Slovene[46]oglas[o̞ˈɡlá̠s̪]'advertisement'Unstressed vowel,[46] as well as an allophone of /o/ before /ʋ/ when a vowel does not follow within the same word.[47] See Slovene phonology
Spanish[48]todo[ˈt̪o̞ð̞o̞]'all'See Spanish phonology
Tera[49]zo[zo̞ː]'rope'
Turkish[50][51]kol[kʰo̞ɫ]'arm'See Turkish phonology
ZapotecTilquiapan[52]do[d̪o̞]'corn tassel'

Notes

  1. 1 2 Wissing (2016), section "The rounded mid-high back vowel /ɔ/".
  2. Abdoh (2010:84)
  3. 1 2 Traunmüller (1982), cited in Ladefoged & Maddieson (1996:290)
  4. Lee & Zee (2003), p. 110.
  5. 1 2 Chen & Gussenhoven (2015), p. 328.
  6. 1 2 Dankovičová (1999), p. 72.
  7. Šimáčková, Podlipský & Chládková (2012), pp. 228–230.
  8. 1 2 Grønnum (1998), p. 100.
  9. 1 2 Basbøll (2005), p. 47.
  10. 1 2 Collins & Mees (2003), p. 132.
  11. Peters (2010), p. 241.
  12. Lass (2002), p. 116.
  13. 1 2 Warren & Bauer (2004), p. 617.
  14. Watson (2007), p. 357.
  15. 1 2 Collins & Mees (1990), p. 95.
  16. Roach (2004), p. 242.
  17. 1 2 Przedlacka (2001), p. 44.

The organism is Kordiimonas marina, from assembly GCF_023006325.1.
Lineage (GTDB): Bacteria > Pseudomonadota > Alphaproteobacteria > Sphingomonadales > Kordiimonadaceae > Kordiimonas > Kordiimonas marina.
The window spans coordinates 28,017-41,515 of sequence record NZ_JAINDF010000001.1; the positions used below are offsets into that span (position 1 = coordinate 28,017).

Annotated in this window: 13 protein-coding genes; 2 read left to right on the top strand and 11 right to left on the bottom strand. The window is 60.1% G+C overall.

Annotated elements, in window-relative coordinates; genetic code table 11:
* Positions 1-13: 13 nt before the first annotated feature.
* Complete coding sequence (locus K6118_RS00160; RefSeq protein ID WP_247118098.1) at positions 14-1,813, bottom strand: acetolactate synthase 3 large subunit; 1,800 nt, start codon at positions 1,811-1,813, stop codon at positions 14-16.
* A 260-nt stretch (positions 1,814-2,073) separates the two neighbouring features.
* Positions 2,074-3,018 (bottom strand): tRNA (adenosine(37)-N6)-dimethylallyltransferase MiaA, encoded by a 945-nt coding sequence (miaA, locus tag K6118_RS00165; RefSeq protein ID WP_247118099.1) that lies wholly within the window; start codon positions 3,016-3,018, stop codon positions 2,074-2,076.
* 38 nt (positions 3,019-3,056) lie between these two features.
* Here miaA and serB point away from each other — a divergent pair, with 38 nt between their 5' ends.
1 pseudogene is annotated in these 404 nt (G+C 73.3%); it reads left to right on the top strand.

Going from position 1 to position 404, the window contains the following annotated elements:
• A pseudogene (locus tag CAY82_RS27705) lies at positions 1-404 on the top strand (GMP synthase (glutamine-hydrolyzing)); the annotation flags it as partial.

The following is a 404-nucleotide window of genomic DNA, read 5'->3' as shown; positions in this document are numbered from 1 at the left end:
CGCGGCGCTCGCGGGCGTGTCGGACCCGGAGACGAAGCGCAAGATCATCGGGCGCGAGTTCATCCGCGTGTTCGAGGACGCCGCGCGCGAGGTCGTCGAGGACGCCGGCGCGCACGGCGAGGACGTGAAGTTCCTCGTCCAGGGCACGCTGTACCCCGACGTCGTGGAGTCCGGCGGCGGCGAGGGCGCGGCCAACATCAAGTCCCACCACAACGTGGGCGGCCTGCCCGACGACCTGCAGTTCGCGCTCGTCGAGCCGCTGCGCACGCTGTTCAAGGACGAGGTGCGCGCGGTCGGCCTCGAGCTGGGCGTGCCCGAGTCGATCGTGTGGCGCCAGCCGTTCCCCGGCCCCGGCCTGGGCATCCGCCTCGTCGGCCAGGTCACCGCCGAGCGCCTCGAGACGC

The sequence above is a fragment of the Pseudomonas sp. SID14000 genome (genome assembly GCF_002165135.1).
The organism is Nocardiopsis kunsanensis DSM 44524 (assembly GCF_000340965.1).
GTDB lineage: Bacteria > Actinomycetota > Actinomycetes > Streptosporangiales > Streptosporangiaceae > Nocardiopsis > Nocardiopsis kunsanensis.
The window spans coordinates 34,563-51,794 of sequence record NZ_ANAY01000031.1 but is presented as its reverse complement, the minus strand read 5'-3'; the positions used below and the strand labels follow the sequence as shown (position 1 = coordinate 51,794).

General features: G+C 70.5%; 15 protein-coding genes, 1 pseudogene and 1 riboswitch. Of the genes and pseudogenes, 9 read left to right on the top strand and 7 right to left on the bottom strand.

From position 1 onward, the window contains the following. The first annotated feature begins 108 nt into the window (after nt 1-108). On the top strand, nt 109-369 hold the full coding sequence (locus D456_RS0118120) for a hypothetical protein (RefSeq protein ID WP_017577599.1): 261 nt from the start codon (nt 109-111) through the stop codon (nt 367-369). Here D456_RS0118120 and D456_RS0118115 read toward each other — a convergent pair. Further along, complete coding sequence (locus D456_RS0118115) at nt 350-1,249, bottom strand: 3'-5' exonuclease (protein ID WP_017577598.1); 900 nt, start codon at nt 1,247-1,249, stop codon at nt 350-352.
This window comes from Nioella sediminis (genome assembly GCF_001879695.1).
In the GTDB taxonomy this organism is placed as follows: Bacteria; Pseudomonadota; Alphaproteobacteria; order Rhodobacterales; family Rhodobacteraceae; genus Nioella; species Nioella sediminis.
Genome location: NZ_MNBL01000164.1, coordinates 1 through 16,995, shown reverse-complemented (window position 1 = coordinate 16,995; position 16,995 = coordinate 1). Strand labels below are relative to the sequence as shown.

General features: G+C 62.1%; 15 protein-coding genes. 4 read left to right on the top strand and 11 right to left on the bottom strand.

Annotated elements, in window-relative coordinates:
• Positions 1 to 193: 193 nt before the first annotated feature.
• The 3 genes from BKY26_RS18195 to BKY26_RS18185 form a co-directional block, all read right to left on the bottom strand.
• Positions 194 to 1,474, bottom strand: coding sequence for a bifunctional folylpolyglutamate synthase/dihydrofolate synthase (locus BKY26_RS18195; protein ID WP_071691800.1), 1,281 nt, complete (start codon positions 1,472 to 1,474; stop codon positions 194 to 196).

18. Roca & Johnson (1999), p. 180.
  19. Iivonen & Harnud (2005), pp. 60, 66.
  20. Suomi, Toivanen & Ylitalo (2008), p. 21.
  21. Collins & Mees (2013), p. 226.
  22. Mangold (2005), p. 37.
  23. Hall (2003), pp. 106–107.
  24. Dudenredaktion, Kleiner & Knöbl (2015), p. 34.
  25. Marti (1985), p. 27.
  26. Arvaniti (2007), p. 28.
  27. Trudgill (2009), p. 81.
  28. Laufer (1999), p. 98.
  29. Urua (2004), p. 106.
  30. Brodersen (2011).
  31. Árnason (2011), pp. 57–60.
  32. 1 2 Fortescue (1990), p. 317.
  33. 1 2 Bertinetto & Loporcaro (2005), pp. 137–138.
  34. 1 2 Bertinetto & Loporcaro (2005), p. 137.
  35. Okada (1991), p. 94.
  36. Lee (1999), p. 121.
  37. 1 2 Peters (2006), p. 119.
  38. Vanvik (1979), pp. 13, 17.
  39. Popperwell (2010), pp. 16, 25.
  40. Sarlin (2014), p. 18.
  41. 1 2 Jones & Ward (1969), p. 56.
  42. Landau et al. (1999), p. 67.
  43. 1 2 Valenzuela, Márquez Pinedo & Maddieson (2001), p. 282.
  44. Pavlík (2004), pp. 94–95.
  45. Hanulíková & Hamann (2010), p. 375.
  46. 1 2 Tatjana Srebot-Rejec. "On the vowel system in present-day Slovene" (PDF).
  47. Šuštaršič, Komar & Petek (1999), p. 138.
  48. Martínez-Celdrán, Fernández-Planas & Carrera-Sabaté (2003), p. 256.
  49. Tench (2007), p. 230.
  50. Zimmer & Orgun (1999), p. 155.
  51. Göksel & Kerslake (2005), p. 11.
  52. Merrill (2008), p. 109.

References

This article is issued from Wikipedia. The text is licensed under Creative Commons - Attribution - Sharealike. Additional terms may apply for the media files.